By Paolo Lucchesi | SF Chronicle
While tension grows between food trucks and brick-and-mortar restaurants, some local trucks are parlaying their success into opening brick-and-mortar locations.
An actual restaurant – or even a casual cafe – is a way to keep finances in order and ensure long-term profitability, said Ryan Scott, who owns the 3-Sum Eats food truck and is planning to open a cafe in San Francisco’s West Portal neighborhood.
“I don’t want to solely survive on the truck, especially now with the weather,” he said. “I can’t have my bottom line affected if it rains. Brick-and-mortar is dependable.”
Scott uses the kitchen at Bruno’s in the Mission District to do most of his preparation and cooking for his truck and catering business. He’s also been serving weekend brunch at the restaurant for the last few months. The various outlets are a way to hedge his bets, he says. Akash Kapoor concurs. In 2009, he rolled out the first Curry Up Now truck to instant buzz. Earlier this year, he opened a restaurant by the same name in San Mateo and also added two trucks to his operation.
The restaurant’s income stays steady during weather swings, he says, while the revenue from the trucks can drop 15 to 20 percent between November and February.
Kapoor also points out other benefits to an actual restaurant. The expanded room has allowed him to expand the menu, including a children’s section, and perhaps offer beer and wine in the future. He also uses the restaurant as a training ground for new employees, rather than throwing them into the fire and constant long lines of the hectic food truck world.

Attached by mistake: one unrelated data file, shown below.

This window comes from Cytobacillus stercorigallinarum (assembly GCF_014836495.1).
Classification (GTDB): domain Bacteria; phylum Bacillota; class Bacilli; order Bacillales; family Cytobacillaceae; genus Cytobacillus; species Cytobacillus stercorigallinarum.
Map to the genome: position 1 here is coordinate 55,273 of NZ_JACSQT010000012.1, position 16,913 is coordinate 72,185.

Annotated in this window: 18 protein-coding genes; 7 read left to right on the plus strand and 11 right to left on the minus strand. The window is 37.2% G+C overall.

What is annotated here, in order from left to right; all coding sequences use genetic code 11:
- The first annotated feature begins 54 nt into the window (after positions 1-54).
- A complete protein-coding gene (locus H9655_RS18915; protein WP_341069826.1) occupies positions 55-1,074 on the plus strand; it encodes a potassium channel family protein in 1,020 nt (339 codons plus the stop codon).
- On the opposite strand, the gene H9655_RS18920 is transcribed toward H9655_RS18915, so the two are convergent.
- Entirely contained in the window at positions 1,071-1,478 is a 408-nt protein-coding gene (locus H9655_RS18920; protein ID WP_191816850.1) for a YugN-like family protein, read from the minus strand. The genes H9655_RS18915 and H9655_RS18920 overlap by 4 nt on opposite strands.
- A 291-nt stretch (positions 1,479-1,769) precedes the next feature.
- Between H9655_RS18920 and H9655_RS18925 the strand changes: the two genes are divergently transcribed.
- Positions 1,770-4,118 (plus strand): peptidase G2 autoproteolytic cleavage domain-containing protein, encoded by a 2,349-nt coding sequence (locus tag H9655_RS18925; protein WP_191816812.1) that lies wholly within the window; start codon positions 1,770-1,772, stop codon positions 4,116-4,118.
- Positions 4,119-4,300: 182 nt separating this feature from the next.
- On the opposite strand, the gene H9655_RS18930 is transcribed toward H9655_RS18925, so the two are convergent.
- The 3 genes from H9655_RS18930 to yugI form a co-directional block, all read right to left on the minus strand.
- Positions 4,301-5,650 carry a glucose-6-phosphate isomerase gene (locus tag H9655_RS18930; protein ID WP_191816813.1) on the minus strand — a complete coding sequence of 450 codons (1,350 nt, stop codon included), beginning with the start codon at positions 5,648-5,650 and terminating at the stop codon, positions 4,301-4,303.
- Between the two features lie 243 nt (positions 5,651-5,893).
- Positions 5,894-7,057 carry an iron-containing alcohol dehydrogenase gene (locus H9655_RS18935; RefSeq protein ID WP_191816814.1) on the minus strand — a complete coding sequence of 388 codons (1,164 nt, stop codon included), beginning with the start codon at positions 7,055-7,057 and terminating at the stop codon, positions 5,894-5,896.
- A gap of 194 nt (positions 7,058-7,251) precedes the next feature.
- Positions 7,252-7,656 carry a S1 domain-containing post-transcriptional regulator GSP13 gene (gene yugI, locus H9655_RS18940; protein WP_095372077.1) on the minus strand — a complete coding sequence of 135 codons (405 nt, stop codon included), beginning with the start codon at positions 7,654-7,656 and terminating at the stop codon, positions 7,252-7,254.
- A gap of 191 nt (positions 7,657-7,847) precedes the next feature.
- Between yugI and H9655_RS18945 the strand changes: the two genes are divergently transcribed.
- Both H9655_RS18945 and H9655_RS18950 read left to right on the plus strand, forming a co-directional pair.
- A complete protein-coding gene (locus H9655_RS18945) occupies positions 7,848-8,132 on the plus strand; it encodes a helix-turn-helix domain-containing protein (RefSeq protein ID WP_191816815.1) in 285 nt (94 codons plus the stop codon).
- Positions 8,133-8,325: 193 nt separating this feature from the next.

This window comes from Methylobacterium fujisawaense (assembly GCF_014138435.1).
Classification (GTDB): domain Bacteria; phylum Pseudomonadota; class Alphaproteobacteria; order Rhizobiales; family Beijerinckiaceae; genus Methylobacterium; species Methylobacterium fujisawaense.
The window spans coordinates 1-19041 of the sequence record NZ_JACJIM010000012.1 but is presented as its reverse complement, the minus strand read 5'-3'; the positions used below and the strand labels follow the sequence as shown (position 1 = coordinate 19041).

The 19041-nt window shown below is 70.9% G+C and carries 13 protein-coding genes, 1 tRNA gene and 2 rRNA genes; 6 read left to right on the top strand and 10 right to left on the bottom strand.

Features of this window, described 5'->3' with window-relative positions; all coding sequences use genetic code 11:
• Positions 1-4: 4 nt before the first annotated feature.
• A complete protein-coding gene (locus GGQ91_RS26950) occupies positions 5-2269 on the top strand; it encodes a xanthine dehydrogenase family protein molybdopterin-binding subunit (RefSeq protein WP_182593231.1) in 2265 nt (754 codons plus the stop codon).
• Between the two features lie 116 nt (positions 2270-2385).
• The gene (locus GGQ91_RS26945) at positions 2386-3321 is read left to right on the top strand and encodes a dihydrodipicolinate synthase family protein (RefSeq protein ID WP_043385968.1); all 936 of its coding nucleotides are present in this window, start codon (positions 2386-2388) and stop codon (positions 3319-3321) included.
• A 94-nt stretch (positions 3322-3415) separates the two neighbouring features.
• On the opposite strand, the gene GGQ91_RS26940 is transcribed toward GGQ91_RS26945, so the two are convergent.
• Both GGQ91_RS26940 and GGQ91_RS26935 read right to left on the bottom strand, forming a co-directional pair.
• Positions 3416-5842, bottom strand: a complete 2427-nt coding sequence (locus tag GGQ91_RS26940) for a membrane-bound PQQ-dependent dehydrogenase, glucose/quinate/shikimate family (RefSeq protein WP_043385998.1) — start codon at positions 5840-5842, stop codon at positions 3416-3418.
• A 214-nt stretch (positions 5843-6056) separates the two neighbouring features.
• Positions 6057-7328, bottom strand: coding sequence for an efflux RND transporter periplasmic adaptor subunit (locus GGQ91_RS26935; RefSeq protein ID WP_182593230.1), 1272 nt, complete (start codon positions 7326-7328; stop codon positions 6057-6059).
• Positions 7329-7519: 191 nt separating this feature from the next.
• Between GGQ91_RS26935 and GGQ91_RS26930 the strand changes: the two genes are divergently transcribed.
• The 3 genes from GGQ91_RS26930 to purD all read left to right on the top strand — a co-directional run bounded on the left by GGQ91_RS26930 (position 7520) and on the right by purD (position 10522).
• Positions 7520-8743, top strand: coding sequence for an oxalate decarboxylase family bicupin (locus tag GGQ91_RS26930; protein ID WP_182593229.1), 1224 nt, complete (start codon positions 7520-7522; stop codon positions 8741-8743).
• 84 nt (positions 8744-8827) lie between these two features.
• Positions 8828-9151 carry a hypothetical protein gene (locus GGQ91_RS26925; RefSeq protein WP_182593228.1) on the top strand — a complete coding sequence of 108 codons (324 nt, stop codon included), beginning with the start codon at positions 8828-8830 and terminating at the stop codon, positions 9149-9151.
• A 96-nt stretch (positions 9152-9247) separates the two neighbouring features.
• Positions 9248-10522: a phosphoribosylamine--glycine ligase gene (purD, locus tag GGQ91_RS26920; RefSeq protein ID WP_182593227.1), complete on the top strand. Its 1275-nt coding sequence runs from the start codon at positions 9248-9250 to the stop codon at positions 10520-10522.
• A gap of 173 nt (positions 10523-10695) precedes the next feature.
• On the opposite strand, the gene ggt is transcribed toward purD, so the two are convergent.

“You’re very limited in the truck. In the restaurant, we can create a little more, and we do serve more people,” he said.
That said, Kapoor also believes his food trucks are just as expensive to operate as his small Peninsula restaurant. Both require tricky permit processes, and he says he pays comparable rent for the truck enterprises.
But perhaps the biggest reason food truck owners covet real restaurants is the kitchen.
Mobile food regulations require certified commercial kitchens be used in conjunction with all food trucks. These shared kitchens can often be expensive, out-of-the-way or crowded with fellow operators.
“For me, the main purpose was to get a commissary kitchen of our own,” said Jim Angelus of the Bacon Bacon truck, who recently inked a lease for a quick-service cafe in San Francisco’s Haight-Ashbury neighborhood.
“Selling stuff out the door is a bonus,” he said.
With some commercial kitchen rental rates hovering around $25 an hour, spending three to four hours a day in a shared space can add up. And elbowing others for ovens? That can wear on people, said Angelus. That’s why he, like Scott, wanted a kitchen of his own to complement the main attraction, the truck.
But the beauty of the food truck is the scheduling flexibility. Many trucks took Thanksgiving week off, with nary a protest. That’s hard to do with a brick-and-mortar space, where customers expect consistent hours of operation.
In the end, though, these operators agree the transition to a brick-and-mortar support system has been an important step in building their business.
“I’m covering my bases,” Scott said. “I want to make sure I have staying power.”